Plan would cut 3 hours from exam

The state may have a way to cut the length of ISTEP by at least three hours, but officials will have to work fast to make that happen.

The Indiana Department of Education’s current plan includes reducing the number of open-ended, analytical questions that students would be asked on the test and having fewer students answer sample questions that would be used to create future tests.

Many details of the plan have to be worked out, including clarifying what requires approval by state lawmakers.

That leaves State Superintendent of Public Instruction Glenda Ritz and the department of education about a week-and-a-half to give updated test instructions to Indiana’s superintendents, teachers and principals before students can start taking the test Feb. 25.

Is that possible?

Yes, according to a representative from CTB/McGraw-Hill who spoke at a special Indiana State Board of Education meeting Friday.

Ed Roeber, one of two consultants the state hired to find ways to shorten ISTEP, gave the board a more pragmatic answer.

“It will be challenging,” Roeber said.

Ritz originally asked the board to consider a different set of recommendations at Friday’s meeting, including dropping the third-grade IREAD-3 exam this year, suspending the state’s A-F school accountability system and not making this year’s ISTEP scores a part of teachers’ annual evaluations.

Ritz organized the meeting in response to growing concerns about the length of ISTEP, which is set to take Indiana’s 470,000 third- through eighth-graders 11 to 12½ hours to complete.

But at the start of the meeting, the board of education voted 10-1 to drop Ritz’s recommendations from the agenda; Ritz was the lone dissenting voter.

The board is also uncertain about a move Ritz and the consultants recommended to drop the social studies portion of the exam, taken by fifth- and seventh-graders. Dropping social studies would cut 105 minutes from the exam; and while some board members agree the cuts are necessary, other want to leave portions intact.

Because state law requires students to take the social studies exam as part of ISTEP, state lawmakers would need to approve dropping that part of the test. Lawmakers also might need to approve changes made to when and how students are tested over the open-ended questions, Ritz said.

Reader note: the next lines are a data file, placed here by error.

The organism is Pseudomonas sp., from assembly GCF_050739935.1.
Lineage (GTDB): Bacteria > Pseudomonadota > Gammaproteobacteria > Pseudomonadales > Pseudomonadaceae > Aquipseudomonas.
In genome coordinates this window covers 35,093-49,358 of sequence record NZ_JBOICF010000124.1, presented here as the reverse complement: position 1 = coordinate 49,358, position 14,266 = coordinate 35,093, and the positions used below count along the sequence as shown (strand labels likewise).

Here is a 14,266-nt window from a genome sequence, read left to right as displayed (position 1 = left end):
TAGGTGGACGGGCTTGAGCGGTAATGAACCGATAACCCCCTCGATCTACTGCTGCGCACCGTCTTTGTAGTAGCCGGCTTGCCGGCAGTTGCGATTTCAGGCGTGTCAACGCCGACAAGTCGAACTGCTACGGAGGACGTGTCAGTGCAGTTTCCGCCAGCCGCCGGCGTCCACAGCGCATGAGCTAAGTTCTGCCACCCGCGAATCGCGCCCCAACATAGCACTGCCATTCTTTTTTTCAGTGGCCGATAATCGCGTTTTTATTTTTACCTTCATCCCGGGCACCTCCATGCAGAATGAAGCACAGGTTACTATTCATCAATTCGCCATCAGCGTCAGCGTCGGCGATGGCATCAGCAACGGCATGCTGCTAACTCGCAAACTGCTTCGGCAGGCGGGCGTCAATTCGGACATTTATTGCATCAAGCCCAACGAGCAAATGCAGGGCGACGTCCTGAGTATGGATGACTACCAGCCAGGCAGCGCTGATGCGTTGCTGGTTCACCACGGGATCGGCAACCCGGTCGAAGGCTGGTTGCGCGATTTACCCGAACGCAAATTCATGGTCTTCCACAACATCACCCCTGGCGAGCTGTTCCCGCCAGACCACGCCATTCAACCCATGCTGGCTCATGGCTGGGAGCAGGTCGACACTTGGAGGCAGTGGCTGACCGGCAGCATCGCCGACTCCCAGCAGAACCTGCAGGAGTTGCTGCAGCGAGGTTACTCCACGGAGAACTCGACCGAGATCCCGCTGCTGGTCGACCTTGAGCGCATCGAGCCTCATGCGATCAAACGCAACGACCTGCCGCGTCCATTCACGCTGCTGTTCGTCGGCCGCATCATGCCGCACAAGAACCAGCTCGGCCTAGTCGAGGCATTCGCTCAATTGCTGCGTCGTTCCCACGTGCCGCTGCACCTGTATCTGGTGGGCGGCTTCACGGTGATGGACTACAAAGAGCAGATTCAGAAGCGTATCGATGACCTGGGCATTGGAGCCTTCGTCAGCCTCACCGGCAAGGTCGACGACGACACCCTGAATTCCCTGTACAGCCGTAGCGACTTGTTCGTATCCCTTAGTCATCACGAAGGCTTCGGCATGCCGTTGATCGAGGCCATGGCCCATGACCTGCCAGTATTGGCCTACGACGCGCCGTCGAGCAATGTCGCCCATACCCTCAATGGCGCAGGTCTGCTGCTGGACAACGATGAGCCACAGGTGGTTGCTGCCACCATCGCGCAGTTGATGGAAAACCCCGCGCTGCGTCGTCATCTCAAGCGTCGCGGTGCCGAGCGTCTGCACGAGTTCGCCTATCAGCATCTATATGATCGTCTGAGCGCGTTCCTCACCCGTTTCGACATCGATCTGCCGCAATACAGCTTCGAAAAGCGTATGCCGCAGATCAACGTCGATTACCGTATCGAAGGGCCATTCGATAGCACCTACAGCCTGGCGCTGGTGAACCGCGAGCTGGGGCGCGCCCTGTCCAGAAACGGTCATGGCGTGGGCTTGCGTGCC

Tension over ISTEP has been high this week between Ritz and Gov. Mike Pence. On Monday, hours after Ritz announced plans to convene the special board of education meeting, Pence announced at a news conference he planned to hire education experts to find ways to cut ISTEP roughly in half. Pence also called on state lawmakers to move forward with legislation that would remove Ritz as chairwoman of the state board of education.

On Tuesday, department of education officials said that neither Pence nor the state board of education should have been surprised at the length of this year’s ISTEP exam. During a presentation in August, board members were told that the number of questions on this year’s exam was expected to double. The department didn’t release testing times until January because it needed to finalize the number of questions that would be on the exam, officials said.

On Wednesday, Pence said that he was confident his consultants, Ritz and department of education officials would be able to work together to find a way to shorten ISTEP.

On Friday, Roeber, the first consultant named by Pence, presented a preliminary list of ways the state could cut time from ISTEP. Those recommendations include reducing the number of open-ended questions by up to 80 percent, having half or fewer of the students taking ISTEP answer sample questions that could be used for future testing and dropping the social studies exam for the year.

The department of education was ready to start working with lawmakers and contacting schools about the new recommendations, Ritz said.

In a statement Friday afternoon, Pence said, “Today’s promise to shorten this year’s ISTEP test is welcome news for students, parents and teachers who were facing nearly 12 hours of testing, more than double the length of last year’s test. I am especially grateful for the efforts of our testing experts who were able to quickly recommend ways to significantly shorten the test and lessen the burden on our kids, parents and teachers.

“While the Department of Education still has work to do to implement these recommendations, Hoosiers may be assured that our administration will continue to work with all parties to shorten the test while maintaining the validity of the assessment and continuing accountability for our schools.”

One question was how much confusion changes to the first and second rounds of ISTEP will make for schools, board members said. The first part of ISTEP testing starts in less than two weeks, and most schools already are practicing and preparing for the exam based on instructions they received for the longer version of the test.

Ritz said she is hopeful state lawmakers will be able to take any necessary action by Monday, and she will start sending messages to all schools about any changes to the test once they become official.

“Communication is key to what we’re going to be doing,” Ritz said.